This final recommendation on my list is the Martin D-15M, and while it is the highest quality product, it’s also the most expensive! Clocking in at around $1,500, there’s no denying that it’s probably unaffordable to most people reading this, but if you’re a highly experienced guitarist who is looking for a serious upgrade to last you a lifetime, it could be exactly what you’re looking for!
Something I love about this guitar is it is simplistic, typical of Martin’s famous style – it doesn’t feature any bells and whistles such as pickups; it’s just a finely crafted masterpiece of an acoustic dreadnought.
It features a unified top, back, and sides of mahogany which is unusual yet provides an unbelievably organic and rich tone, and it complements the dreadnaught qualities perfectly. It’s also highly customizable, allowing you to add a variety of electronics if you so wish, and I think this is a fantastic idea. Not everyone likes electro-acoustic guitars, and Martin has recognized this and found its gap in the market.
- Martin produces some of the greatest acoustic guitars in the world, hands down
- A highly unique yet powerful and organic combination of mahogany top, back, and sides
- Stunning satin finish
- Optional add-on of electronic amplification
- Electronic amplification costs extra
- $1,500 is a lot of money for an acoustic!
So, that’s my two cents on the best dreadnought acoustic guitars – there are tons of fantastic options out there and a load of things that you should look out for, and hopefully, you’ll be walking away from this article with comprehensive knowledge. Before you leave, let’s quickly go over some of the most frequently asked questions, because who knows, you may be seeking the same answers!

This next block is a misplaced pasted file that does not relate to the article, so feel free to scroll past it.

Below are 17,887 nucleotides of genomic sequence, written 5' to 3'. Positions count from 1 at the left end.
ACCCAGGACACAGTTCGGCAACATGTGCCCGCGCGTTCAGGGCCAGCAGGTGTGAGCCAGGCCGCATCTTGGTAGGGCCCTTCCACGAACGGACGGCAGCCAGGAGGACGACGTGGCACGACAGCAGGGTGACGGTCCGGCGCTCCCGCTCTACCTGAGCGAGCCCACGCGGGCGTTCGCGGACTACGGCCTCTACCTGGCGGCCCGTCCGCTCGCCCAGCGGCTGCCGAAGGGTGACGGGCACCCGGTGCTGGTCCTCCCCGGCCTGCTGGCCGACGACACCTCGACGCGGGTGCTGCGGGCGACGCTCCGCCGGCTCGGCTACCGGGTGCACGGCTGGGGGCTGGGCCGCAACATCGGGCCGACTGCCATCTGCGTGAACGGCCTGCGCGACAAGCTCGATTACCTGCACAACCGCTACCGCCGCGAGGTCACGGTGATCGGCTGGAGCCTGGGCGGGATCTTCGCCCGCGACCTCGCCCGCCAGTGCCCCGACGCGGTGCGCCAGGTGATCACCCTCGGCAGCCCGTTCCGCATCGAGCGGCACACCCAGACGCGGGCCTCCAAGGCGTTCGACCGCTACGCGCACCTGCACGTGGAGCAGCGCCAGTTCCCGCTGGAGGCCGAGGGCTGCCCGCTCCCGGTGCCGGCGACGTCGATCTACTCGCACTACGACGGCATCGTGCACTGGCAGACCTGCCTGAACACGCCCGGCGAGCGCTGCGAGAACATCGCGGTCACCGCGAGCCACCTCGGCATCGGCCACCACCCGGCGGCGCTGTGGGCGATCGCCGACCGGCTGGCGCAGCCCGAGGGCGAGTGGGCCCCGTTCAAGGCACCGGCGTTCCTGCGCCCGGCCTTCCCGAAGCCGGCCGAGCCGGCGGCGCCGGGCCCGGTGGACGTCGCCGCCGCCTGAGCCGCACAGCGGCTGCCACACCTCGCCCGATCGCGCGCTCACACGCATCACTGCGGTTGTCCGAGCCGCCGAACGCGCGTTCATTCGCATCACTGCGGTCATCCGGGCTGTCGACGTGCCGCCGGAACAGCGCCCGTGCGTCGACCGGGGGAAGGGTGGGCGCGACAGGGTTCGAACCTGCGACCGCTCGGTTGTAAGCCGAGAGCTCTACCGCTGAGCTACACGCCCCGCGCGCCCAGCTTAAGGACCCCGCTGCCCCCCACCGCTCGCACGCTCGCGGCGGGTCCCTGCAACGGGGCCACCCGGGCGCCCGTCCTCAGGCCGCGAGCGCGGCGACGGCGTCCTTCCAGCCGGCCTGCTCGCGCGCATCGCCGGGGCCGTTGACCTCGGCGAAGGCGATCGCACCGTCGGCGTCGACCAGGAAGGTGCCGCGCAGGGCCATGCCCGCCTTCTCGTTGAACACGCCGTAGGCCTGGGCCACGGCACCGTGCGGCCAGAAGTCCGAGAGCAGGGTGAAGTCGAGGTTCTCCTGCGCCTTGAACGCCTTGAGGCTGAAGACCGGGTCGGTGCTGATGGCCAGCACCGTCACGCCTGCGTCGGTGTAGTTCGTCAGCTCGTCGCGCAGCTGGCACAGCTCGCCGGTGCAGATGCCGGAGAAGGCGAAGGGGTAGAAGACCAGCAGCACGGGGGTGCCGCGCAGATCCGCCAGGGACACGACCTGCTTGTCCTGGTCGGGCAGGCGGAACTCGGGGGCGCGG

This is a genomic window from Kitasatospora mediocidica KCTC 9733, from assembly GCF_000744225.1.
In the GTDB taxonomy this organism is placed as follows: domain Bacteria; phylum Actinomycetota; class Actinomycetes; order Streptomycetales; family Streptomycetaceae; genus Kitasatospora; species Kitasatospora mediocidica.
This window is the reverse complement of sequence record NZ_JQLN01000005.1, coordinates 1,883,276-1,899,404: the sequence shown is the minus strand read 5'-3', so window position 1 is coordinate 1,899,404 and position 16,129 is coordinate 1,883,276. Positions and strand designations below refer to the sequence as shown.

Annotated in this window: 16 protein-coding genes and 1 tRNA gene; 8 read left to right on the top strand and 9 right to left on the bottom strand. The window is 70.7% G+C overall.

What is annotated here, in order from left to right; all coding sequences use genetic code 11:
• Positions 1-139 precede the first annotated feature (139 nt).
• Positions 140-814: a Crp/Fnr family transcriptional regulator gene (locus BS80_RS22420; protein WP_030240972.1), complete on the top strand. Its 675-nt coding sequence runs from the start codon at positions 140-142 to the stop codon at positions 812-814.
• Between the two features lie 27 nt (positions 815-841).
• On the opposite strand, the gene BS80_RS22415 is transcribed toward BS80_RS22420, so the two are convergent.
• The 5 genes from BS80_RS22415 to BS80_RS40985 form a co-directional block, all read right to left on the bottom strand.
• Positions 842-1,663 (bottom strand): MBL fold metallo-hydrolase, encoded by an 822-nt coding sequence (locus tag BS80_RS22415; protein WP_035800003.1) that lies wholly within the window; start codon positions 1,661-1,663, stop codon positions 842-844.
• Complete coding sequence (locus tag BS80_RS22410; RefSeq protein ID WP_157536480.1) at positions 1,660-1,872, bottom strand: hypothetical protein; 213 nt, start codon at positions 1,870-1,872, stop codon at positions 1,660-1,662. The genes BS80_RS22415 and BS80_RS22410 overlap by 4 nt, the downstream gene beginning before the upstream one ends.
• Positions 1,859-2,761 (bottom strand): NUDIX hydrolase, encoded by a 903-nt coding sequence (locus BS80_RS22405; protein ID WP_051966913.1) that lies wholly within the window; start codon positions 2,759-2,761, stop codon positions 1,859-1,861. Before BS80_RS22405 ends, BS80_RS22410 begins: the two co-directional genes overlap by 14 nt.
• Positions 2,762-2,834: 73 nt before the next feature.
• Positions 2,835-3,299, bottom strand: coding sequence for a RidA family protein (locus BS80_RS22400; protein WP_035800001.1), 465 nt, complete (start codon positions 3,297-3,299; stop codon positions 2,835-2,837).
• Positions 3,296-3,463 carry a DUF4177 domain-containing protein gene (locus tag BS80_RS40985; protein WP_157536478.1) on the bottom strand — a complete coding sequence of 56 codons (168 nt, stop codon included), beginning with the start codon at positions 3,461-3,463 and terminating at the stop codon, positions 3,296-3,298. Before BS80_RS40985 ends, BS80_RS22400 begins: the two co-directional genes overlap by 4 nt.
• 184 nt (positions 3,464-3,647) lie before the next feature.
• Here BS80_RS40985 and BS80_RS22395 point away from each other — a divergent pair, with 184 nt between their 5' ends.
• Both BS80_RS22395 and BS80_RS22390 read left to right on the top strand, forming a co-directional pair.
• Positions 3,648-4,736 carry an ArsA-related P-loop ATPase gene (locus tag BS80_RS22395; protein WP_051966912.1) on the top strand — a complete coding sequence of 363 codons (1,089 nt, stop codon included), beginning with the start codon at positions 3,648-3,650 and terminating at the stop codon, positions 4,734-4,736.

Question: What Is a Dreadnought Acoustic Guitar?
Answer: A dreadnought acoustic guitar is a large form of acoustic guitar, one that is larger than typical parlor or concert acoustics to produce louder amplification and deeper low-frequency tones.
Question: Are Dreadnought the Largest Acoustic Guitars?
Answer: No – while dreadnought acoustic guitars are certainly some of the largest, jumbo acoustics are significantly larger.
Question: Are All Dreadnought Acoustic Guitars the Same Size?
Answer: Nope – contrary to common belief, dreadnought acoustic guitars come in various sizes, namely full-sized (4/4) in addition to smaller versions for smaller adults and children, such as 7/8 and ¾.
I hope that this guide has helped you understand exactly what dreadnought acoustic guitars are, what to look for in the best ones, and why you might want to consider buying one! I also hope that my recommendations provide you with some inspiration.
I covered three truly fantastic guitars, and while the Martin D-15M is perfect for people with a large cash flow, my core recommendation would have to be the Taylor 210ce elector-acoustic. The value for money is just too good to miss, especially if you’re looking for an intermediate upgrade.
I wish you the best on your journey, and whether you buy a guitar from this recommendation list or find your own, I’m sure you will be highly satisfied with the dreadnought style. Remember this article when you’re weeping at the beauty of those sweet bass tones and that powerful amplification. Good luck!